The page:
Spring into Solar

Solar Bees

Setting up our bee hive after a harsh cold winter

This is just a quick update on our Solar status over the first winter. We obviously did not have very much in netmetering credits from September. We did however have an abundance of winter with some colder than normal averages and extra few feet of snow to boot. So by the numbers even with the over sized 14.64 kW of capacity our consumption of over 18 MWh of power was only met with about 11 MWh of generation. However starting April it looks like we will be back to paying the minimum connection fees.


In the month of January, our coldest month. Our all electric home used just over 4MWh of power with .346 MWh of generation for the entire month. We would need at least 10 times the number of panels at $350,000 or more just to power our home off-gride with just solar on the coldest month of the winter. This does not even include the cost for a large battery bank with charging inverter.

So our CEO Mark Reddemann at Energy Northwest hit it on the nose in the last employee meeting, that renewables such as Solar and Wind are capable of generating energy in sufficient quantities when the environment is just right, but they lack the ability to provide capacity. Especially when it is needed most such as during early mornings, cool nights, and cold snowy winter months.  Instead we rely heavily on what is called baseline power, such as Hydro, Nuclear, Natural Gas, and Coal, that is able to keep our power grid adequately powered 24/7.  Of these Nuclear and Hydro play the biggest role in providing clean power in the Northwest.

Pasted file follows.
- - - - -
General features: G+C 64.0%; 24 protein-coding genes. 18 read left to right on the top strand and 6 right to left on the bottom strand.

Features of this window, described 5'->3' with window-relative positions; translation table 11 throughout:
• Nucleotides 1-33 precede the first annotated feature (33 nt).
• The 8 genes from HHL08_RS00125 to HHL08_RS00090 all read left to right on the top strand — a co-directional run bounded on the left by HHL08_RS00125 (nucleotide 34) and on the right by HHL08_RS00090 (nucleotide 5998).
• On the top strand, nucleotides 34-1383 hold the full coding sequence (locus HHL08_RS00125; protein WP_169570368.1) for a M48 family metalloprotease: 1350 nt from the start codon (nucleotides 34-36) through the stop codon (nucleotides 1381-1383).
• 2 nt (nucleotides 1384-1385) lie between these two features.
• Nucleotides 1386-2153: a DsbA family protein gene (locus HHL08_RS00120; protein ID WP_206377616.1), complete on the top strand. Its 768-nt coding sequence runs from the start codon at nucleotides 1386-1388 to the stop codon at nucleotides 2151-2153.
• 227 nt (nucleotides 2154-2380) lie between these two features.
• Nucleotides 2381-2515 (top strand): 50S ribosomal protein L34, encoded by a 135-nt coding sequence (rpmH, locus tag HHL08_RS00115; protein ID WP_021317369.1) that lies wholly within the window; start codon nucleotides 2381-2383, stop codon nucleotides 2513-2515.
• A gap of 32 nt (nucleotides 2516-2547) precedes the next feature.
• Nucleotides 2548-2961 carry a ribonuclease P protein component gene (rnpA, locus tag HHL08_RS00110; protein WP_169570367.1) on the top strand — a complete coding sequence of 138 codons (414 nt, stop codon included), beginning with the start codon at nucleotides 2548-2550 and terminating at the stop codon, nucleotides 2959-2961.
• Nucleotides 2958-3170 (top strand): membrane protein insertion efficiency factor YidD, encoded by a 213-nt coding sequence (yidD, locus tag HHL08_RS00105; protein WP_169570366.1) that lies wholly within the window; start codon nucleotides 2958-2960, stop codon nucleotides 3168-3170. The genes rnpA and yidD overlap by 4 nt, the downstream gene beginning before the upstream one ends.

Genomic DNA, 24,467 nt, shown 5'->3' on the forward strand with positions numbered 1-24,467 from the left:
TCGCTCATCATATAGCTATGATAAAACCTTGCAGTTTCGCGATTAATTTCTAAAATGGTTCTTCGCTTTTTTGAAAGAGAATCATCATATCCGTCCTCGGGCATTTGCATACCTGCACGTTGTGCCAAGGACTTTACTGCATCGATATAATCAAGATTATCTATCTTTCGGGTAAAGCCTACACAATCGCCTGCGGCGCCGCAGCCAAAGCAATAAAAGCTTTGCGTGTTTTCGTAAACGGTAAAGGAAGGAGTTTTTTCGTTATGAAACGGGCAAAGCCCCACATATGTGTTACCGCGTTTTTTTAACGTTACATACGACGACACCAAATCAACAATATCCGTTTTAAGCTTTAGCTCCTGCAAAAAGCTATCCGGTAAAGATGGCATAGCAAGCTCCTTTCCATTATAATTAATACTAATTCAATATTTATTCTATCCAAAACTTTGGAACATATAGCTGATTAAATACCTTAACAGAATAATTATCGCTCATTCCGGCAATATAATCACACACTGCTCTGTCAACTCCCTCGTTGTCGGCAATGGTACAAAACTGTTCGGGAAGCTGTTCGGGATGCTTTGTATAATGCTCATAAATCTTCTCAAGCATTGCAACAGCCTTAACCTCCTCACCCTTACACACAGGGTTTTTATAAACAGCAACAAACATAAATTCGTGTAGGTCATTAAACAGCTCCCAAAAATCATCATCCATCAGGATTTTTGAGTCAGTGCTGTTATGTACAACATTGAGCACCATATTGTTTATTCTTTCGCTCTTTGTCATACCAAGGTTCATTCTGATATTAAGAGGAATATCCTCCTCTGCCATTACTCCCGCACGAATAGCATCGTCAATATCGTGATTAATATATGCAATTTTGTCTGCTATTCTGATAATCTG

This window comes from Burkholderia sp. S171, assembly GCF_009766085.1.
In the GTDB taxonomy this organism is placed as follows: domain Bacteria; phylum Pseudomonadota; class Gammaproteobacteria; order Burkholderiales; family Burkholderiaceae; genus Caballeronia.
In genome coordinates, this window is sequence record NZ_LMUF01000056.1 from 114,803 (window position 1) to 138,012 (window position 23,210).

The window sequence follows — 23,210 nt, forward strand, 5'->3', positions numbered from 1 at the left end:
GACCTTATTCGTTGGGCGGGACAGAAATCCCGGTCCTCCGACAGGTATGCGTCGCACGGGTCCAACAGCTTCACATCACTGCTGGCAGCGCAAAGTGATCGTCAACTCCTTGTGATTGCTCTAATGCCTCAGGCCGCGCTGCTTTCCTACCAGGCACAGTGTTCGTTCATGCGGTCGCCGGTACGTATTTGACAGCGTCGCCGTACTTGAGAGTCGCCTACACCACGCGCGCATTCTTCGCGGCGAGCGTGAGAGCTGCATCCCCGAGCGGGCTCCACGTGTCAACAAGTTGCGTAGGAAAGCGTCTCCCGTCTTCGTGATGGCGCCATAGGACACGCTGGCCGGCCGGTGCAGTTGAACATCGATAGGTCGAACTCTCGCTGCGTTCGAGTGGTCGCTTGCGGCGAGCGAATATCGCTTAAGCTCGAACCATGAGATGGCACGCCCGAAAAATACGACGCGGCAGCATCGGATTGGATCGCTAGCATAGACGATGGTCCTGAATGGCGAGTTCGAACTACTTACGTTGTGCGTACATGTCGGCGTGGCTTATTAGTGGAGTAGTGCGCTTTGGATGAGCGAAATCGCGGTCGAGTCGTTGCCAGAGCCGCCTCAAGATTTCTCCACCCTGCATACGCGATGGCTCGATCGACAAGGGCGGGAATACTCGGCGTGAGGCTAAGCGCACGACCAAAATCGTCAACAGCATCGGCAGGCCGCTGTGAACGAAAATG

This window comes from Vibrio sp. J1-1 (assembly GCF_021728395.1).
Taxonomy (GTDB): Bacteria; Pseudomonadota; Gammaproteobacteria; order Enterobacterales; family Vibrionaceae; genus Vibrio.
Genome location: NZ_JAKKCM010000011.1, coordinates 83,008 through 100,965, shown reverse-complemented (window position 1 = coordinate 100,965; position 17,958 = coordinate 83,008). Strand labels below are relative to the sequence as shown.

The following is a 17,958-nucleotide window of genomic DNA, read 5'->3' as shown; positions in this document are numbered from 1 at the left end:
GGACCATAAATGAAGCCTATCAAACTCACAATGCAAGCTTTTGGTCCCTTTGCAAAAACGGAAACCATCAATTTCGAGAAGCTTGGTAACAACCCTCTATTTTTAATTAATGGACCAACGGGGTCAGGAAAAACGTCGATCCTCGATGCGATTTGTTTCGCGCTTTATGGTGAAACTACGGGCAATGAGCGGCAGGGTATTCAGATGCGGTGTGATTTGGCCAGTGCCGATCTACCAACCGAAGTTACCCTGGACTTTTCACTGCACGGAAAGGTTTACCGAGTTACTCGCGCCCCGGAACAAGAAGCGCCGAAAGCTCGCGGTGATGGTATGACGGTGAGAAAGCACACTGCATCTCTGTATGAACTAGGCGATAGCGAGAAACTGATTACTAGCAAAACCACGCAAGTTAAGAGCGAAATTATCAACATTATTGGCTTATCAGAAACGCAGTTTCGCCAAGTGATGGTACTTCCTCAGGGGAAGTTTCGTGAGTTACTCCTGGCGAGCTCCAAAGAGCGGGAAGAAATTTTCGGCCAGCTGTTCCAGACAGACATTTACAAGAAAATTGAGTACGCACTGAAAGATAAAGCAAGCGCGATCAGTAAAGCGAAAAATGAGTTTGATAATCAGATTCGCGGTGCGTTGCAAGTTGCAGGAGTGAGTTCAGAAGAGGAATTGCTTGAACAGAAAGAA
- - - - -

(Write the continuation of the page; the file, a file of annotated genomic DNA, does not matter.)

Don’t get me wrong, Solar still plays a role, but currently cannot replace of compete with other power sources available for less then half the cost of Wind and Solar. Instead Solar is an alternative energy that will help provide relief to over taxed grids, and with research into better grid transports and energy storage.

Just think about it, bee’s have learned how to harvest and store energy in honey for winter ultimately generated by the sun. Which in turn helps them to generate heat through the winter to survive for the next spring. It does however require them to sacrifice ever minute of their short lives to do so. So looking to the future where maybe someday solar will play a bigger role. For now I’m learning towards advanced nuclear reactors which will reduce if not eliminate the nuclear waste and continue to power my home when the Sun is just not able to reach us.





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